Village Theatre gives a lovely production to She Loves Me, a rehashed musical based on the same 1930s story that inspired the ’90s film You’ve Got Mail. It runs in Everett through March 22.
If you love drawn-out predictable musicals of romance that‘s based in deception, then have I got a show for you!
Alright, it’s not really as bad as all that. But that owes more to the strength of Village Theatre’s production than the title itself.
She Loves Me (book by Joe Masteroff, based closely on a play by Miklós László; music by Jerry Bock, lyrics by Sheldon Harnick) is a show about a man and a woman who fall for each other via letters, without ever meeting in real life — or so they think. In reality, they work together, and aren’t particularly fond of one another. The mystery carries on a bit, then becomes lopsided — as he discovers her identity but strings her along for awhile; and revels his power as he stands her up, concocts cover-up tales, and even shows up in person to needle her over the mystery person she’s waiting for.
It’s a familiar story, no matter your genre or era of choice. The 1960s musical is based on a 1930s play (Parfumerie), which in turn spawned some film adaptations in the ’30s and ’40s (The Shop Around the Corner; In the Good Old Summertime, featuring Judy Garland). The remarkably resilient song Escape (The Piña Colada Song), a 1970s track by Rupert Holmes, follows a similar storyline, as husband and wife, each “cheating” on one another through personal ads, unwittingly fall for each other all over again.
Children of the ’90s would point instead to the Tom Hanks/Meg Ryan film You’ve Got Mail, in which two strangers (who loathe each other in real life, over competing bookstores and big-box/mom-and-pop-shop economic values) fall in love via email exchange, each looking forward to the ubiquitous AOL robo-voice “You’ve got mail!” announcing the arrival of a new message from the other.
For a storyline, I much prefer the ’90s film version. The competing bookstores (and the investment of money and heart into Ryan’s character’s much-smaller shop) gave the two leads a real conflict to loathe each other over, which the stage musical lacks; and She Loves Me‘s workplace drama feels largely ancillary, ballooning the run time to two hours 45 minutes (with intermission). As a romance, She Loves Me feels like a story that’s largely run its course; though perhaps it’s just a few months too late, as its Christmas-shopping storyline would blend easily into the rush of old-timey holiday shows that proliferate in the months before.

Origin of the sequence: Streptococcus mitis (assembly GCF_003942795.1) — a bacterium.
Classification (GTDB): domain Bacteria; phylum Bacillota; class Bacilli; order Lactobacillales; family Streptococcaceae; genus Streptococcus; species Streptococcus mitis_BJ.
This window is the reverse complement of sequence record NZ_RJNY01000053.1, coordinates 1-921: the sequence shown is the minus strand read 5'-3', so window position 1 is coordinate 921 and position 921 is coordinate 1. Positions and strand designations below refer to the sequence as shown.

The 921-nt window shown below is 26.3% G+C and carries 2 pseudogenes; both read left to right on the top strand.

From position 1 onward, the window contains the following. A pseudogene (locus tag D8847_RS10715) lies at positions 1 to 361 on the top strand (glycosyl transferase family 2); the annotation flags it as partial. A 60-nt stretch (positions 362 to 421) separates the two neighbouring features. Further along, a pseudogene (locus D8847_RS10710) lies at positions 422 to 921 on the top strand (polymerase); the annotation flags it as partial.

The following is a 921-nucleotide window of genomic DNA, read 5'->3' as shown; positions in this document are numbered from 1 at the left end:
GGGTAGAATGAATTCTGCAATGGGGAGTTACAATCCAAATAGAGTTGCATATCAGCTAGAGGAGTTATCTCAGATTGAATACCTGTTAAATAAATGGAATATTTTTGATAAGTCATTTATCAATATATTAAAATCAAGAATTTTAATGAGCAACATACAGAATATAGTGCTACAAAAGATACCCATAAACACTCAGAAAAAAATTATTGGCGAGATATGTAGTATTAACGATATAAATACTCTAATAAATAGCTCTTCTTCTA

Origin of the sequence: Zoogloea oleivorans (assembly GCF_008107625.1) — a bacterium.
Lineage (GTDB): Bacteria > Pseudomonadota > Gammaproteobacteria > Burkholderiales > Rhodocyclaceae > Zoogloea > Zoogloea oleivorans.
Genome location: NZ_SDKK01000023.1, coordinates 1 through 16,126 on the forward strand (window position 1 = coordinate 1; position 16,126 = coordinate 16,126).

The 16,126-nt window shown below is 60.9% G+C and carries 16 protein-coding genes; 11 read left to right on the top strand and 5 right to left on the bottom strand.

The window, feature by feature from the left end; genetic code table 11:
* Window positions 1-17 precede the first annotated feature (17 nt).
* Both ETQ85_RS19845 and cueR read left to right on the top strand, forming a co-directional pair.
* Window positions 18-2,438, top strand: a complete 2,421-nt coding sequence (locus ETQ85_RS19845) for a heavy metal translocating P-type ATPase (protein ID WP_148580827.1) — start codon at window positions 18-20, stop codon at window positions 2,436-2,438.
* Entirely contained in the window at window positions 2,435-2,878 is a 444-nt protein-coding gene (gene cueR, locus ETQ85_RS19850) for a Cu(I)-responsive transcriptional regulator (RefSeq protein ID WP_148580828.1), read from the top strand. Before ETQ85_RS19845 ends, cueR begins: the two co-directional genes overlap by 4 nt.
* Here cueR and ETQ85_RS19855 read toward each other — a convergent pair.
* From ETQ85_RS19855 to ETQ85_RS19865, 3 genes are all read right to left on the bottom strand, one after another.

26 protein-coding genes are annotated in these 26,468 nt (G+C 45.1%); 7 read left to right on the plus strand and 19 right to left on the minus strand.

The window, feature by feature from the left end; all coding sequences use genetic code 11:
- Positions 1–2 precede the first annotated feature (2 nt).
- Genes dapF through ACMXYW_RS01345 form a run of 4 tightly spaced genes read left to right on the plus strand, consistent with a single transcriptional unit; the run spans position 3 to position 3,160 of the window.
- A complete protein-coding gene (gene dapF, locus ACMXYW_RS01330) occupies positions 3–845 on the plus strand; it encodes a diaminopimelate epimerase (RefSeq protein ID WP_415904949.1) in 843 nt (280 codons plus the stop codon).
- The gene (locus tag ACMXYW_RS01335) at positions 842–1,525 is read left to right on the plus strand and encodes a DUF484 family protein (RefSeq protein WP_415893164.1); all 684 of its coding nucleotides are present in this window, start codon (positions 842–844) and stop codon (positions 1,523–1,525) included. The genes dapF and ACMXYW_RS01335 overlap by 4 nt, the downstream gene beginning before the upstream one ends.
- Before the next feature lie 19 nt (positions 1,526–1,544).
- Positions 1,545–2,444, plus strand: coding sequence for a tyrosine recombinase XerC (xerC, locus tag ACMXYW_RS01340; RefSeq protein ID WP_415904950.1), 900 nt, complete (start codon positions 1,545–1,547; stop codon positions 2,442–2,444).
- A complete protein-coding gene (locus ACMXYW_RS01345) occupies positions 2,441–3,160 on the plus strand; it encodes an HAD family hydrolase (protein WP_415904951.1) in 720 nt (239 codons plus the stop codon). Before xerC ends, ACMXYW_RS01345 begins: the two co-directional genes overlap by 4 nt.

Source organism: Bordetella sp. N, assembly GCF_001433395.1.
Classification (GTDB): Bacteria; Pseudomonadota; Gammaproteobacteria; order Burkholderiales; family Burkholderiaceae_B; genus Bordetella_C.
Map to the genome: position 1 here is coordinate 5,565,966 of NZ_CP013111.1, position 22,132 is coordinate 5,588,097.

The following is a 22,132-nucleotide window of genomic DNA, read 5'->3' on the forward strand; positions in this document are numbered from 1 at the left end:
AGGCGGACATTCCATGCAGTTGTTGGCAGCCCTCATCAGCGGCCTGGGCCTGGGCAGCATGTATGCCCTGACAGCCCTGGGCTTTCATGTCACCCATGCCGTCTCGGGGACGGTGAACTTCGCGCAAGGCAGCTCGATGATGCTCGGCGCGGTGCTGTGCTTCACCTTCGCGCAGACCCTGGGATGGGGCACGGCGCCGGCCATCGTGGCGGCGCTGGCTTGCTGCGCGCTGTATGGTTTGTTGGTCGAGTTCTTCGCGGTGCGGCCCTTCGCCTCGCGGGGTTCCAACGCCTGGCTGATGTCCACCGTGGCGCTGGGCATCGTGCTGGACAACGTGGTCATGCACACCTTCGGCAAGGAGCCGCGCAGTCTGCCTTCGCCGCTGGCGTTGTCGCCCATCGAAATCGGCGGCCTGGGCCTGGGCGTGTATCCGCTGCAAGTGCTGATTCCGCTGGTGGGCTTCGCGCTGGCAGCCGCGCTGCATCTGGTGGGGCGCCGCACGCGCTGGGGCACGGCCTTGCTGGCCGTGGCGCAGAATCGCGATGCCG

But if older rom-com musicals are your bag, you’re apt to enjoy yourself at this one. For production quality, She Loves Me is another fine example of the strength of Village’s design work and keenness on attracting the best among local actors.
The set (design by Matthew Smucker) is appealing from the start, as the giant cube of a store opens invitingly (if predictably) into a makeup and perfume store that bustles with the Christmas countdown. Bright, and sometimes full-on day-glo, costumes (by Esther Garcia) pop mightily against the glistening white walls and countertops of the store. Lighting (by L.B. Morse) and endless props (by Rachel Bennick) give vivid color and mood to the otherwise largely monochromatic set. Direction by Karen Lund brings out the humorous bits well; and music direction from R.J. Tancioco hits all the right notes.
Some of the best casting choices don’t always get the most stage time. Among them: Be Russell plays a variety of bit parts, and is fantastic in them; as a matter-of-fact, fur-draped elder, she adds a dose of comedy with an unexpected, exaggerated limp. Rafael Molina, seen in Village’s season-opener (The 25th Annual Putnam County Spelling Bee; see NWT’s review here), plays an endearingly eager young lackey, on-the-rise.
The downside — and it’s a big one — is the lack of chemistry between the leads. Eric Ankrim is charming as always, and Allison Standley has an appealingly sharp attitude and a killer voice that lets loose with frequency. But together, their characters are a boring vanilla pair with minimal spark; and any obstacles to their relationship aren’t some systemic divides, but the characters’ own creations.
If Standley’s understudy goes on, it’d be interesting to see if (full-run ensemble member) Cassi Q Kohl adds more edge to the dynamic or performs the same character. Or perhaps, were rights more forgiving and Village more adventurous, she should stand-in for Ankrim a show or two.
Now that could modern-up the story a bit.
She Loves Me runs through 3/22 at Village Theatre in downtown Everett, at the Everett Performing Arts Center; it ran 1/16-2/23 at Village Theatre in Issaquah. Tickets up to $75, available here. Accessibility notes: restrooms are multi-stall and gendered; theatre and common areas are wheelchair accessible. Financial accessibility note: $20 rush tickets for Section B seats available to all, 30 minutes before showtime; see details here.
Chase D. Anderson is Editor & Producer of NWTheatre.org.